Today at the Online News Association’s annual conference in San Francisco, the Knight Foundation will present its newest class of Knight News Challenge winners. This cycle — the second of three this year under Knight’s new harder-better-faster-stronger contest regime — was focused on data, and the six winners are unusually tool-heavy — and heavy on the information needs of communities, Knight’s inclusive framing for a lot of civic-minded data and information that isn’t necessarily transmitted through what traditionalists might consider journalistic enterprises. Ambient community data — in one case, literally from the air around us — can be collected and used in ways that don’t fit into traditional story models. The more notably journalistic grants are aimed at capacity building — like the construction of common databases of election and census data that could be used by journalists (or anyone) anywhere.
This shift to tools has been gradual — this year’s winners look quite different from, say, the first year’s winners, which were more likely to include community journalism projects themselves. I think it’s a smart move. There’s a new infrastructure of digital tools slowly being built that, collectively, will make journalism and journalism-like work easier to do. Many of those ideas come from people in news organizations, but their potential value spreads far beyond one outlet’s boundaries — perhaps making it harder for that outlet to invest the time and money in building and maintaining it. So it makes sense for an outside force to deal with that commons-based issue. (Obligatory disclosure: Knight has also been a funder of the Nieman Journalism Lab.)
The winners will be presented at ONA on Saturday. (As an aside, the Nieman Lab staff will be at ONA this afternoon too, once our flight from Boston lands. We love to meet our readers, so come say hello.) Here are the winners, with Knight’s writeup:
Winners: Amplify Labs, Alicia Rouault, Prashant Singh and Matt Hampel, Detroit
Whether tracking crime trends, cataloging real estate development or assessing parks and play spaces, communities gather millions of pieces of data each year. Such data are often collected haphazardly on paper forms or with hard-to-use digital tools, limiting their value. LocalData is a set of tools that helps community groups and city residents gather and organize information by designing simple surveys, seamlessly collecting it on paper or smartphone and exporting or visualizing it through an easy-to-use dashboard. Founded by Code for America fellows, the tools have already been tested in Detroit, where they helped document urban blight by tracking the condition of thousands of lots.
OpenStreetMap, a community mapping project, is quickly becoming a leading source for open street-level data, with foursquare, Wikimedia and other major projects signing on as users. However, there is a significant learning curve to joining the growing contributor community. With Knight News Challenge funds, Development Seed will build a suite of easy-to-use tools allowing anyone to contribute data such as building locations, street names and points of interest. The team will promote the tools worldwide and help contribute to the growth of OpenStreetMap.
Despite the high value of Census data, the U.S. Census Bureau’s tools for exploring the data are difficult to use. A group of news developers built Census.IRE.org for the 2010 Census to help journalists more easily access Census data. Following early positive feedback, the team will expand and simplify the tool, and add new data sets including the annual American Community Survey, which informs decisions on how more than $400 billion in government funding is distributed.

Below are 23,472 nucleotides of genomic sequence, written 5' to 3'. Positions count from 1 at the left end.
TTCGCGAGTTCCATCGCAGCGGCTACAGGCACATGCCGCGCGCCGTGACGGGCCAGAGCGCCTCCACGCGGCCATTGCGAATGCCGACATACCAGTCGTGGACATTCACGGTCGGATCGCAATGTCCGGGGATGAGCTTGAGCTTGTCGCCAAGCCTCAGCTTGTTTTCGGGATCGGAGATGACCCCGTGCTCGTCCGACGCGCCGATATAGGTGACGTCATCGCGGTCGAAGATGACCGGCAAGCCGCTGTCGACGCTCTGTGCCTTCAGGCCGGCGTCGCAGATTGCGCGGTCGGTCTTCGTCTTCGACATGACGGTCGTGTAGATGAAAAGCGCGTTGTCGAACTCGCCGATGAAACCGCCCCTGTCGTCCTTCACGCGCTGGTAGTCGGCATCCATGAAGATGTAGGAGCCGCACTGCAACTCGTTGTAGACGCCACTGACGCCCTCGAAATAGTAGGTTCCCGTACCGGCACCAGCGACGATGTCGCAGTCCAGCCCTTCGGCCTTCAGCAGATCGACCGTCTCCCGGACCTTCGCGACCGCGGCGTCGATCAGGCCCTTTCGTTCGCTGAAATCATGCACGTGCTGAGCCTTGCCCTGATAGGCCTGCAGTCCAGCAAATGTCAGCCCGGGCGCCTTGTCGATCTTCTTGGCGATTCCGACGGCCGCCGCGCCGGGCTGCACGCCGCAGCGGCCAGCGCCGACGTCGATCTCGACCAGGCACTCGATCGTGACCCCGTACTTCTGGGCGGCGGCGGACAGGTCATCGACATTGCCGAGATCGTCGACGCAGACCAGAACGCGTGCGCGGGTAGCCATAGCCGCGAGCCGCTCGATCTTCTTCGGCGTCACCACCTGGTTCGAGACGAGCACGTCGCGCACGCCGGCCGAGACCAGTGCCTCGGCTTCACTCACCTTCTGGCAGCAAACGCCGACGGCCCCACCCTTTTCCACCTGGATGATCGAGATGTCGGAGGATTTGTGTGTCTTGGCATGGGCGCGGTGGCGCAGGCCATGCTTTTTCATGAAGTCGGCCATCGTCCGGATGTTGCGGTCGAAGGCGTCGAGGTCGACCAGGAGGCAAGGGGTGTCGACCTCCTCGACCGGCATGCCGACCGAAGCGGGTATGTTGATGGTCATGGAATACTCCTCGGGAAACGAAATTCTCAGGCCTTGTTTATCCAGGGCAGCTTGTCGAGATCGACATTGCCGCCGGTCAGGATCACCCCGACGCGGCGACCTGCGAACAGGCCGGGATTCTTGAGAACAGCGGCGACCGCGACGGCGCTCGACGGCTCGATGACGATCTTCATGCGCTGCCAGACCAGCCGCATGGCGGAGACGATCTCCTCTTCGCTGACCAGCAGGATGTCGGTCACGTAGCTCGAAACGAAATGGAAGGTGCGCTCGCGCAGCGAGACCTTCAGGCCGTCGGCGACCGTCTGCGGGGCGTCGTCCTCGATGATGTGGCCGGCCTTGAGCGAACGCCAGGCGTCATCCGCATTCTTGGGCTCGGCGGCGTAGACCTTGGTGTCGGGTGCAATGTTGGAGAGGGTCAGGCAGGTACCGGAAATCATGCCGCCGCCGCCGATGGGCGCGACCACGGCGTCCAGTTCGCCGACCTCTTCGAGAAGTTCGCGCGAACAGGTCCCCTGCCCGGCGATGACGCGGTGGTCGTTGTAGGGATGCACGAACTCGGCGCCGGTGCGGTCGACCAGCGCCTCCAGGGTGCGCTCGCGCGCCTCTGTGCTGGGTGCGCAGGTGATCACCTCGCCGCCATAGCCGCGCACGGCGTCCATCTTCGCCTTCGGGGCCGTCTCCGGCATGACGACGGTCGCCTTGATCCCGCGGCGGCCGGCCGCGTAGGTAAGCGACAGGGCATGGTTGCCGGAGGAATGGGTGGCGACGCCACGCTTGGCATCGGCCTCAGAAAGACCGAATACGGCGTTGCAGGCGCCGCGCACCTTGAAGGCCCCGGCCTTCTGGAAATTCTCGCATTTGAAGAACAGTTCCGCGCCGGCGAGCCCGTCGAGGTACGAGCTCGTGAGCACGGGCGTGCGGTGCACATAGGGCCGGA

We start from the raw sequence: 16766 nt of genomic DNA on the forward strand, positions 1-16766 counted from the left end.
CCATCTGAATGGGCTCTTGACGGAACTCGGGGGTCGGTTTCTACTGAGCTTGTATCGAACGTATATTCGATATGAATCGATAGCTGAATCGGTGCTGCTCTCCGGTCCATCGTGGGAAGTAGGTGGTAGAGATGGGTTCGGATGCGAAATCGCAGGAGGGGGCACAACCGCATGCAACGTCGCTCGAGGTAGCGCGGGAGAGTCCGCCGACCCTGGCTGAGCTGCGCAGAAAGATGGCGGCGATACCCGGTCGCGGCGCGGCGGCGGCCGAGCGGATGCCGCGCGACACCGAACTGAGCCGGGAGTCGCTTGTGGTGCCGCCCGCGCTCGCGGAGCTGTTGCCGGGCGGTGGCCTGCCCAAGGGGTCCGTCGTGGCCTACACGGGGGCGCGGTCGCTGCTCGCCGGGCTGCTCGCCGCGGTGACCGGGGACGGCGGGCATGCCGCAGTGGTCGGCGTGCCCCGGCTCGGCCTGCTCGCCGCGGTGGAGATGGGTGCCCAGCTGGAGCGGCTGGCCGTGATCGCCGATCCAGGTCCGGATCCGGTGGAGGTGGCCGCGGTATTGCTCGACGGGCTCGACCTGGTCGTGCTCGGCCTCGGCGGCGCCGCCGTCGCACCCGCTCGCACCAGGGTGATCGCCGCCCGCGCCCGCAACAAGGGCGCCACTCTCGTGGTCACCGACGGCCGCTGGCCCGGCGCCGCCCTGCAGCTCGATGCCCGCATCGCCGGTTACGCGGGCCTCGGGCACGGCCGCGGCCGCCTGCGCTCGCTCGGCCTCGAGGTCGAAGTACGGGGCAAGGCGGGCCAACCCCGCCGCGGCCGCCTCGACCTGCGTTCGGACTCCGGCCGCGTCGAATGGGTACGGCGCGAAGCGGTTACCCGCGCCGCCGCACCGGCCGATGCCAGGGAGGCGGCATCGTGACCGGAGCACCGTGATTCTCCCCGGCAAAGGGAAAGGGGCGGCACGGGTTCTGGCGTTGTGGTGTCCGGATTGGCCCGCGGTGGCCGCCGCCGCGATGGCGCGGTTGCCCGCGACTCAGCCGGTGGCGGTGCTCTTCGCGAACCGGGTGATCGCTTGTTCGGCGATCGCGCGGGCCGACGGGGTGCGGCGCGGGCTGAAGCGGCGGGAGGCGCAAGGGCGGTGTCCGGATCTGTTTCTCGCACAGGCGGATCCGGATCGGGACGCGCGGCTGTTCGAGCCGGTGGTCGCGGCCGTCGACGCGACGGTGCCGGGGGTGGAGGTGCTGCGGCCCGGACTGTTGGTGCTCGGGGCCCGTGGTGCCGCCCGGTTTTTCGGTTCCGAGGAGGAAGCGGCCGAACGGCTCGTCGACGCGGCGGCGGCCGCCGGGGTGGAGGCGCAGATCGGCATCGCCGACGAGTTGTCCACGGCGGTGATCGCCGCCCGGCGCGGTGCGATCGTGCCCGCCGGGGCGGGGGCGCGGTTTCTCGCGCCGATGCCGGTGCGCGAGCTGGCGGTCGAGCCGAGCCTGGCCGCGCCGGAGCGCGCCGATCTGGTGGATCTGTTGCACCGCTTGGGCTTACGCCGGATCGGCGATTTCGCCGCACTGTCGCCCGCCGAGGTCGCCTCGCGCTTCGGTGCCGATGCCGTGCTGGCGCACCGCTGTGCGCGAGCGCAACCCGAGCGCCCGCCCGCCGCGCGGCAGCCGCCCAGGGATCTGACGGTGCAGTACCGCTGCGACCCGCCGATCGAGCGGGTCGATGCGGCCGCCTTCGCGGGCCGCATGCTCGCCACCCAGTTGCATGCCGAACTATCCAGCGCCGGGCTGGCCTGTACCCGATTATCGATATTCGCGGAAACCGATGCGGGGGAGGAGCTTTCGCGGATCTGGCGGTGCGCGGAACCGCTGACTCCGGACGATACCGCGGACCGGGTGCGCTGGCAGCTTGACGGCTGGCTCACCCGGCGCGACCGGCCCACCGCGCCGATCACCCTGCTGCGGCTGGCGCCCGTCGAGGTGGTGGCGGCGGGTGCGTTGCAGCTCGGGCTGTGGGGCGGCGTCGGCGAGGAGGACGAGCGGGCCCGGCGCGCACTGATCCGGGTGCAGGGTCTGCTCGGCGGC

Today, media is created with greater ease, and by more people, than ever before. But multimedia content — including interviews, pictures and more — cannot survive online unless it is organized. Pop Up Archive takes media from the shelf to the web — making content searchable, reusable and shareable, without requiring technical expertise or substantial resources from producers. A beta version was built around the needs of The Kitchen Sisters, Peabody award-winning journalists and independent producers who have collected stories of people’s lives for more than 30 years. Pop Up Archive will use News Challenge funds to further develop its platform and to do outreach to potential users.
Elections are fundamental to democracy, yet the ability to easily analyze the results are out of reach for most journalists and civic hackers. No freely available, comprehensive source of official election results exists. Open Elections will create the first, with a standardized, linked set of certified election results for U.S. federal and statewide offices. The database will allow the people who work with election data to be able to get what they need, whether that’s a CSV file for stories and data analysis or a JSON usable for Web applications and interactive graphics. The project also will allow for linking election data to other critical data sets. The hope is that one day, journalists and researchers will be able much more easily to analyze elections in ways that account for campaign spending, demographic changes and legislative track records.
Winners: Safecast/Sean Bonner, Los Angeles
Safecast, a trusted provider of radiation data in post-quake Japan, is now expanding with challenge funding to create a real-time map of air quality in U.S. cities. A team of volunteers, scientists and developers quickly formed Safecast in the wake of the 2011 Fukushima nuclear disaster, when demand for radiation monitoring devices and data far surpassed the supply. The project has collected more than 4 million records and become the leading provider of radiation data. With News Challenge funding, Safecast will measure air quality in Los Angeles and expand to other U.S. cities.
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